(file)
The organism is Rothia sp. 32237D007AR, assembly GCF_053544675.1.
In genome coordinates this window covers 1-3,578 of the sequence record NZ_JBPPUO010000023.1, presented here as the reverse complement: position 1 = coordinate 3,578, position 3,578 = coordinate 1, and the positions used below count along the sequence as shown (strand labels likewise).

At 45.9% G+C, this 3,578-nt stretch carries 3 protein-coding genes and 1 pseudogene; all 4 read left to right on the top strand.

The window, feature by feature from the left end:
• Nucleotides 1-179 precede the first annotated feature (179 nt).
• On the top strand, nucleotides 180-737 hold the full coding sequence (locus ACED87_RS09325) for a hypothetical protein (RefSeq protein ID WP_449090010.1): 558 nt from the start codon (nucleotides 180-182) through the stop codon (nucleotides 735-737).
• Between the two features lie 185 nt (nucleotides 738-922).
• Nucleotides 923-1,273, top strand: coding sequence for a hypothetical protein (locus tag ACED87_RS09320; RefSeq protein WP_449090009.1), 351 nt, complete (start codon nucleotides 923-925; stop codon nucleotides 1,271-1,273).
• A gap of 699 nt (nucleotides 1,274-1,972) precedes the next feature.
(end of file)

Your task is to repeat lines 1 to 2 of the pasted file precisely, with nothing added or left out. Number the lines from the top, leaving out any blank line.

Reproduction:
The organism is Rothia sp. 32237D007AR, assembly GCF_053544675.1.
In genome coordinates this window covers 1-3,578 of the sequence record NZ_JBPPUO010000023.1, presented here as the reverse complement: position 1 = coordinate 3,578, position 3,578 = coordinate 1, and the positions used below count along the sequence as shown (strand labels likewise).